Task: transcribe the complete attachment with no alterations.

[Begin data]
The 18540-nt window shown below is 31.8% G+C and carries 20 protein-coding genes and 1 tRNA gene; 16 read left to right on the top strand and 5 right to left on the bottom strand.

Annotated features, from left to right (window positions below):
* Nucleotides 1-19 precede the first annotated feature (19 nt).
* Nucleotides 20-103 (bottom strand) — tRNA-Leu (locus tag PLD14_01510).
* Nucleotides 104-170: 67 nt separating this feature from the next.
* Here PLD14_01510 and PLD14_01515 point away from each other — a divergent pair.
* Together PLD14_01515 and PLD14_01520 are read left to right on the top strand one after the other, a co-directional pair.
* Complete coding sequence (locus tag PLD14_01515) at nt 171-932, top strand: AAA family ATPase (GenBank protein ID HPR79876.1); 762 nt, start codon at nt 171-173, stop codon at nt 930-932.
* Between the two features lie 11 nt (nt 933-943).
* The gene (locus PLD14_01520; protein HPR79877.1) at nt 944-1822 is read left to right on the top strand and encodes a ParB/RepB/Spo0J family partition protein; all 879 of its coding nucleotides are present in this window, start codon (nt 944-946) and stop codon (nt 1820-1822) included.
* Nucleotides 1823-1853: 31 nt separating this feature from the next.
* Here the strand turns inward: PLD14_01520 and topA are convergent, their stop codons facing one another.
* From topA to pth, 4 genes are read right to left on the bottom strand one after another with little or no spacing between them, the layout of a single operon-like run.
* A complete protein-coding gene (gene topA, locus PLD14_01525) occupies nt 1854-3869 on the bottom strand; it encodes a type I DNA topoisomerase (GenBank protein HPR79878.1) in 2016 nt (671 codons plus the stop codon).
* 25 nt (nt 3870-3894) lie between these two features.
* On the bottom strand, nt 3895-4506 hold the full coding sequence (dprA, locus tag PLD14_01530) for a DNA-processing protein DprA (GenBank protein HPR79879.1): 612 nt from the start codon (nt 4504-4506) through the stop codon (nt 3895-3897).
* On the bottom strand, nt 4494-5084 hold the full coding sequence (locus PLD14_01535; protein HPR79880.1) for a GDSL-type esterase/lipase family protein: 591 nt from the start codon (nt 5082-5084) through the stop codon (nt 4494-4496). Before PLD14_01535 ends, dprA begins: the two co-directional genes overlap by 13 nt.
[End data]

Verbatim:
The 18540-nt window shown below is 31.8% G+C and carries 20 protein-coding genes and 1 tRNA gene; 16 read left to right on the top strand and 5 right to left on the bottom strand.

Annotated features, from left to right (window positions below):
* Nucleotides 1-19 precede the first annotated feature (19 nt).
* Nucleotides 20-103 (bottom strand) — tRNA-Leu (locus tag PLD14_01510).
* Nucleotides 104-170: 67 nt separating this feature from the next.
* Here PLD14_01510 and PLD14_01515 point away from each other — a divergent pair.
* Together PLD14_01515 and PLD14_01520 are read left to right on the top strand one after the other, a co-directional pair.
* Complete coding sequence (locus tag PLD14_01515) at nt 171-932, top strand: AAA family ATPase (GenBank protein ID HPR79876.1); 762 nt, start codon at nt 171-173, stop codon at nt 930-932.
* Between the two features lie 11 nt (nt 933-943).
* The gene (locus PLD14_01520; protein HPR79877.1) at nt 944-1822 is read left to right on the top strand and encodes a ParB/RepB/Spo0J family partition protein; all 879 of its coding nucleotides are present in this window, start codon (nt 944-946) and stop codon (nt 1820-1822) included.
* Nucleotides 1823-1853: 31 nt separating this feature from the next.
* Here the strand turns inward: PLD14_01520 and topA are convergent, their stop codons facing one another.
* From topA to pth, 4 genes are read right to left on the bottom strand one after another with little or no spacing between them, the layout of a single operon-like run.
* A complete protein-coding gene (gene topA, locus PLD14_01525) occupies nt 1854-3869 on the bottom strand; it encodes a type I DNA topoisomerase (GenBank protein HPR79878.1) in 2016 nt (671 codons plus the stop codon).
* 25 nt (nt 3870-3894) lie between these two features.
* On the bottom strand, nt 3895-4506 hold the full coding sequence (dprA, locus tag PLD14_01530) for a DNA-processing protein DprA (GenBank protein HPR79879.1): 612 nt from the start codon (nt 4504-4506) through the stop codon (nt 3895-3897).
* On the bottom strand, nt 4494-5084 hold the full coding sequence (locus PLD14_01535; protein HPR79880.1) for a GDSL-type esterase/lipase family protein: 591 nt from the start codon (nt 5082-5084) through the stop codon (nt 4494-4496). Before PLD14_01535 ends, dprA begins: the two co-directional genes overlap by 13 nt.